Mossler, R.A. & Ziegler, M. (2016). Understanding development: A lifespan perspective. San Diego, CA: Bridgepoint Education, Inc.
Robak, R.W., & Weitzman, S.P. (1998). The nature of grief: Loss of love relationships in young adulthood. Journal of Personal & Interpersonal Loss 3(2), 205-213.
The Dougy Center. (2020). The Dougy Center: The National Center for Grieving Children and Families. Retrieved from https://www.dougy.org/grief-resources/help-for-teens/
The issue that I would like to address would be maladaptive grief (MG) in school age children. “Although no clear consensus exists regarding the essential features of MG, continuing theoretical and empirical work has suggested that MG can manifest in a variety of forms depending on such factors as age, cultural background, exposure to the death, and circumstances of the death. Features of MG may include severe unremitting separation distress (e.g., pining, yearning, longing to be reunited with the deceased), existential, identity-related distress (e.g., feeling like part of oneself died with the other person’s death, nihilistic outlook on one’s life and future), and, in cases of traumatic or otherwise tragic deaths, circumstance-related distress (e.g., severe distressing preoccupations over the manner of death or desires for revenge” (Grassetti, Williamson, Herres, Kobak, Layne, Kaplow & Pynoos, 2018 p.11 ).
A young boy lost his father in a horrible car accident. He couldn’t understand why his father had to die the way that he did. He loved his father and looked up to him and couldn’t understand why he was all of a sudden gone from his life. When he found out that his father died he went outside and kicked a tree. He started getting in trouble and had a hard time attaching to others because he was afraid they would die as well. Although he had other brothers, sisters and a mother who loved him very much, he felt alone all the time.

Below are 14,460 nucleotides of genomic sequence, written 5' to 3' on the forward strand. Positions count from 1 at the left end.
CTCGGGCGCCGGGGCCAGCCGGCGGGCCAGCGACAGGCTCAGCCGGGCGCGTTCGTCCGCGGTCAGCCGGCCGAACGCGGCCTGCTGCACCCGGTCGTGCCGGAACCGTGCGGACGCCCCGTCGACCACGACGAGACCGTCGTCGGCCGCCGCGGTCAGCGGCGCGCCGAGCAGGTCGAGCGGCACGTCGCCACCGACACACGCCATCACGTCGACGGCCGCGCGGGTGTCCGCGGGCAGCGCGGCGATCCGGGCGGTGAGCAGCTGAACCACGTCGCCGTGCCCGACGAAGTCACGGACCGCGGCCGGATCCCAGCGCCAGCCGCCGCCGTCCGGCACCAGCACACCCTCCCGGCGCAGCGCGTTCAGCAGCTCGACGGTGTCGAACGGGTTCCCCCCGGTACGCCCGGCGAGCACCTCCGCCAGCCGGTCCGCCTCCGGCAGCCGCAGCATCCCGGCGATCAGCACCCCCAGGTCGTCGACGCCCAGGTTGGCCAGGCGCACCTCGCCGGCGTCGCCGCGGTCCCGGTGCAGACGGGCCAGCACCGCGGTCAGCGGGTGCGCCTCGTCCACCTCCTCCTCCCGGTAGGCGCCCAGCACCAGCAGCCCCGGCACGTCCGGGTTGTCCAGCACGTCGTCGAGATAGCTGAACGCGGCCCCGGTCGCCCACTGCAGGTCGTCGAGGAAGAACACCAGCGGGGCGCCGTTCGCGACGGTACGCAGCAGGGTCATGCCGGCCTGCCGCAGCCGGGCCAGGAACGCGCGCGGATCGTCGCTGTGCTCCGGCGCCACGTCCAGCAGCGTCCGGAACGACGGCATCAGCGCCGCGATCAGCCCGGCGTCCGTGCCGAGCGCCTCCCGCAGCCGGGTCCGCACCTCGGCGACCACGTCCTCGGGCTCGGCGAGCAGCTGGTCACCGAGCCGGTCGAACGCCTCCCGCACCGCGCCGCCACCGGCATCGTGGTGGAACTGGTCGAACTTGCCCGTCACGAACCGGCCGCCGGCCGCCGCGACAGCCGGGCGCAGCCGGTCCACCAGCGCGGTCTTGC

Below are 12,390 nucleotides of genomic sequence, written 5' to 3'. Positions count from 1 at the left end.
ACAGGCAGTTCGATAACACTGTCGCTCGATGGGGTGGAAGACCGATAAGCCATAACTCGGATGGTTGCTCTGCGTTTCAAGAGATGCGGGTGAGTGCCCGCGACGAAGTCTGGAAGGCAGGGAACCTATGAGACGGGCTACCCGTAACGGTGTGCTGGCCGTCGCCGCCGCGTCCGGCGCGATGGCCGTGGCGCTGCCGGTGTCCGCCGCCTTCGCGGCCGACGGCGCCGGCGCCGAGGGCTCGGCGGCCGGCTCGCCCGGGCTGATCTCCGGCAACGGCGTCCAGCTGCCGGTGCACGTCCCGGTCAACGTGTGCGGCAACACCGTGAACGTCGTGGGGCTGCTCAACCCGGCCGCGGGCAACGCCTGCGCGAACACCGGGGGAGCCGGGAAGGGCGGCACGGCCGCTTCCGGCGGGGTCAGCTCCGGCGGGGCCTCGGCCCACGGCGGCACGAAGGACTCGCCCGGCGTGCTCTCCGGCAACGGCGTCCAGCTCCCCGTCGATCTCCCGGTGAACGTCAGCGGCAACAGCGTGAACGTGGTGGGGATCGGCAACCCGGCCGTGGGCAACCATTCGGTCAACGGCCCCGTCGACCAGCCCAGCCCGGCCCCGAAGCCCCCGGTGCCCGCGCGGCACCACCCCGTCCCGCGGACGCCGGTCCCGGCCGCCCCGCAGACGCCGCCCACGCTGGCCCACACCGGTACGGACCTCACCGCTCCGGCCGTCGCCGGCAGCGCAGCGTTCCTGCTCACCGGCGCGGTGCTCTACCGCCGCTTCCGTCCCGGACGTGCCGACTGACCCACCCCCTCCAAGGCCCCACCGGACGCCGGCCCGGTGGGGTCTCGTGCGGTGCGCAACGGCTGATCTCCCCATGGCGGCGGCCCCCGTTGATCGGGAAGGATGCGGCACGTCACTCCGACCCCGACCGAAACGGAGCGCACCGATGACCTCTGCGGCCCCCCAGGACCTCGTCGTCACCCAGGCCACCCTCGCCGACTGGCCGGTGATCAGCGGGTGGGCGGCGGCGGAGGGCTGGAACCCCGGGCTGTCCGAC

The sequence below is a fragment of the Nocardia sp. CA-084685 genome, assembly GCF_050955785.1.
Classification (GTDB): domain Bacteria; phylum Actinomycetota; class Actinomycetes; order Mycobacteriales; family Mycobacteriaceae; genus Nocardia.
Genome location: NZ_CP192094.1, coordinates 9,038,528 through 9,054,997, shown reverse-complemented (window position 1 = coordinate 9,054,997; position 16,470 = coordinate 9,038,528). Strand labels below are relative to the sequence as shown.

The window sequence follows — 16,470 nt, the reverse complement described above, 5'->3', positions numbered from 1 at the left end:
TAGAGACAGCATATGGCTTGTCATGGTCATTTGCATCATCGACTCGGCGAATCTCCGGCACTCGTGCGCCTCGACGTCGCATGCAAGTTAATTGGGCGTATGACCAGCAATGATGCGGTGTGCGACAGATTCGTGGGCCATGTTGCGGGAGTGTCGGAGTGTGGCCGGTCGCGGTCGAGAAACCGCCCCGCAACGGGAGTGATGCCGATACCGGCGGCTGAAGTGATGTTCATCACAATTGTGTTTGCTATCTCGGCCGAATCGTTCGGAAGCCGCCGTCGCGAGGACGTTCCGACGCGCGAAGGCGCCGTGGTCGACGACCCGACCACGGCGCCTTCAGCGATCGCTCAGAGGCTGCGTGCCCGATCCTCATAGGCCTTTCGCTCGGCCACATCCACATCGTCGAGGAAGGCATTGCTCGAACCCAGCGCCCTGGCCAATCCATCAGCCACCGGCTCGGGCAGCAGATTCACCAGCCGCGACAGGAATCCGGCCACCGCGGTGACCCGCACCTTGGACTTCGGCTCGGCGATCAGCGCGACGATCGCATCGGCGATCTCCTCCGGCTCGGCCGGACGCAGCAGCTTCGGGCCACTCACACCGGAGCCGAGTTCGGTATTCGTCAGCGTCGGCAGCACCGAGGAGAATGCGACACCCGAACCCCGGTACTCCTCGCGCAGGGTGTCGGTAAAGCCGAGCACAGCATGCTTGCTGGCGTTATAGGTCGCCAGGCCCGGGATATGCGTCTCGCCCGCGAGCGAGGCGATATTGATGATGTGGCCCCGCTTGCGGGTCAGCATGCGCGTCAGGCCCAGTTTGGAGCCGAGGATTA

With counseling this child I would first get to know the child and immediate family members. Have a group counseling first to see what has been done to help with the grieving process. When the child knows that his family loves him and care about the outcome he may start trusting in them again. I would also have him make memory boxes and draw pictures of his dad. Have him draw pictures of how he is feeling and coping with the death. From there we can discuss that life will go on and he can use the pictures as reference to his dad but that he does have family that care and love him deeply. I would also recommend that he join a group of other children that are going through the same thing so that they can talk through what they are going through and support each other.
Camp Erin would be a great place for children to go and get the help they need when they are dealing with the loss of a loved one. “Children and teens ages 6-17 attend a transformational weekend camp that combines traditional, fun camp activities with grief education and emotional support, free of charge for all families. Led by grief professionals and trained volunteers, Camp Erin provides a unique opportunity for youth to increase levels of hope, enhance self-esteem, and especially to learn that they are not alone” (Camp Erin for Grieving Children | Eluna. (n.d.).
Camp Erin for Grieving Children | Eluna. (n.d.). Eluna Network. https://elunanetwork.org/camps-programs/camp-erin/
Grassetti, S. N., Williamson, A. A., Herres, J., Kobak, R., Layne, C. M., Kaplow, J. B., & Pynoos, R. S. (2018). Evaluating referral, screening, and assessment procedures for middle school trauma/grief-focused treatment groups. School Psychology Quarterly, 33(1), 10–20. https://doi-org.proxy-library.ashford.edu/10.1037/spq0000231